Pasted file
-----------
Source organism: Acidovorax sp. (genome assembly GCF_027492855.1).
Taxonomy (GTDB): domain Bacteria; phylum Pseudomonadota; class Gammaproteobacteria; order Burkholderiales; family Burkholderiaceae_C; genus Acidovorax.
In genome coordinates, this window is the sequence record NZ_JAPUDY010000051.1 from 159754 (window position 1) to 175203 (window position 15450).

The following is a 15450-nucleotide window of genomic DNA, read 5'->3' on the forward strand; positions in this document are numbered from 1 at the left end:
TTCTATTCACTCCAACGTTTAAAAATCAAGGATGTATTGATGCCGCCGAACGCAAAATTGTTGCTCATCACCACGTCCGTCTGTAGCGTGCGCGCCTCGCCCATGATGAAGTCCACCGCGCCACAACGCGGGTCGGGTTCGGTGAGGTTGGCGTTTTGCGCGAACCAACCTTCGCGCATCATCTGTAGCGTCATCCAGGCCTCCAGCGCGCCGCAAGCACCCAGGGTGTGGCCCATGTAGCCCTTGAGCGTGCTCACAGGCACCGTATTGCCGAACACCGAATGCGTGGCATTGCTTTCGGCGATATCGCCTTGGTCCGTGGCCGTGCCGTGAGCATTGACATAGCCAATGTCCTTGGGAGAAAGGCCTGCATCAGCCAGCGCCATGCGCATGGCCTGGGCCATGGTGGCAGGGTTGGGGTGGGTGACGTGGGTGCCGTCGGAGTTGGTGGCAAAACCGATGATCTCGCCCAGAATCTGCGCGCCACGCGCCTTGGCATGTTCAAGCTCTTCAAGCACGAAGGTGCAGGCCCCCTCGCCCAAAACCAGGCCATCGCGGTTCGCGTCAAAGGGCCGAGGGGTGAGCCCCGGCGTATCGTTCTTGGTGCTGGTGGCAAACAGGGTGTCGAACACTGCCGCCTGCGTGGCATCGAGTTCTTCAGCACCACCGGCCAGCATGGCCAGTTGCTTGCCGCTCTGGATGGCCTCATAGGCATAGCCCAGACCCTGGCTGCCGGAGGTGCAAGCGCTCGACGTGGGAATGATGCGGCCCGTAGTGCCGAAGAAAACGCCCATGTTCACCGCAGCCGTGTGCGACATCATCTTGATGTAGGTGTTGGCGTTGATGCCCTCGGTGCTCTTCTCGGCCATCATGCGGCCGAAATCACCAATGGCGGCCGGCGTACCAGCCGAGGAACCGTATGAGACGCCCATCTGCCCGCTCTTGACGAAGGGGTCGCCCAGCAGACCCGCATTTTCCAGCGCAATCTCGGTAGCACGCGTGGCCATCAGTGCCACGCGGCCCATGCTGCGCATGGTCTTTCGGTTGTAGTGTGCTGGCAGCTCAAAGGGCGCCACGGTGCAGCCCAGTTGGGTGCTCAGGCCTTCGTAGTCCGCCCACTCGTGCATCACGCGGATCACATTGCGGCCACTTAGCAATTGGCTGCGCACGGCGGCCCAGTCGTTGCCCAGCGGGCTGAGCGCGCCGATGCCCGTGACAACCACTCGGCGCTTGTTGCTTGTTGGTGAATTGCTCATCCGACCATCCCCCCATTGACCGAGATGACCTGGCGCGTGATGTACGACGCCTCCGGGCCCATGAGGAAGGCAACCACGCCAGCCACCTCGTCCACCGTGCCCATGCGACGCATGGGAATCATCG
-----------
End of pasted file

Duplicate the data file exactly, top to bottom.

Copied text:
Source organism: Acidovorax sp. (genome assembly GCF_027492855.1).
Taxonomy (GTDB): domain Bacteria; phylum Pseudomonadota; class Gammaproteobacteria; order Burkholderiales; family Burkholderiaceae_C; genus Acidovorax.
In genome coordinates, this window is the sequence record NZ_JAPUDY010000051.1 from 159754 (window position 1) to 175203 (window position 15450).

The following is a 15450-nucleotide window of genomic DNA, read 5'->3' on the forward strand; positions in this document are numbered from 1 at the left end:
TTCTATTCACTCCAACGTTTAAAAATCAAGGATGTATTGATGCCGCCGAACGCAAAATTGTTGCTCATCACCACGTCCGTCTGTAGCGTGCGCGCCTCGCCCATGATGAAGTCCACCGCGCCACAACGCGGGTCGGGTTCGGTGAGGTTGGCGTTTTGCGCGAACCAACCTTCGCGCATCATCTGTAGCGTCATCCAGGCCTCCAGCGCGCCGCAAGCACCCAGGGTGTGGCCCATGTAGCCCTTGAGCGTGCTCACAGGCACCGTATTGCCGAACACCGAATGCGTGGCATTGCTTTCGGCGATATCGCCTTGGTCCGTGGCCGTGCCGTGAGCATTGACATAGCCAATGTCCTTGGGAGAAAGGCCTGCATCAGCCAGCGCCATGCGCATGGCCTGGGCCATGGTGGCAGGGTTGGGGTGGGTGACGTGGGTGCCGTCGGAGTTGGTGGCAAAACCGATGATCTCGCCCAGAATCTGCGCGCCACGCGCCTTGGCATGTTCAAGCTCTTCAAGCACGAAGGTGCAGGCCCCCTCGCCCAAAACCAGGCCATCGCGGTTCGCGTCAAAGGGCCGAGGGGTGAGCCCCGGCGTATCGTTCTTGGTGCTGGTGGCAAACAGGGTGTCGAACACTGCCGCCTGCGTGGCATCGAGTTCTTCAGCACCACCGGCCAGCATGGCCAGTTGCTTGCCGCTCTGGATGGCCTCATAGGCATAGCCCAGACCCTGGCTGCCGGAGGTGCAAGCGCTCGACGTGGGAATGATGCGGCCCGTAGTGCCGAAGAAAACGCCCATGTTCACCGCAGCCGTGTGCGACATCATCTTGATGTAGGTGTTGGCGTTGATGCCCTCGGTGCTCTTCTCGGCCATCATGCGGCCGAAATCACCAATGGCGGCCGGCGTACCAGCCGAGGAACCGTATGAGACGCCCATCTGCCCGCTCTTGACGAAGGGGTCGCCCAGCAGACCCGCATTTTCCAGCGCAATCTCGGTAGCACGCGTGGCCATCAGTGCCACGCGGCCCATGCTGCGCATGGTCTTTCGGTTGTAGTGTGCTGGCAGCTCAAAGGGCGCCACGGTGCAGCCCAGTTGGGTGCTCAGGCCTTCGTAGTCCGCCCACTCGTGCATCACGCGGATCACATTGCGGCCACTTAGCAATTGGCTGCGCACGGCGGCCCAGTCGTTGCCCAGCGGGCTGAGCGCGCCGATGCCCGTGACAACCACTCGGCGCTTGTTGCTTGTTGGTGAATTGCTCATCCGACCATCCCCCCATTGACCGAGATGACCTGGCGCGTGATGTACGACGCCTCCGGGCCCATGAGGAAGGCAACCACGCCAGCCACCTCGTCCACCGTGCCCATGCGACGCATGGGAATCATCG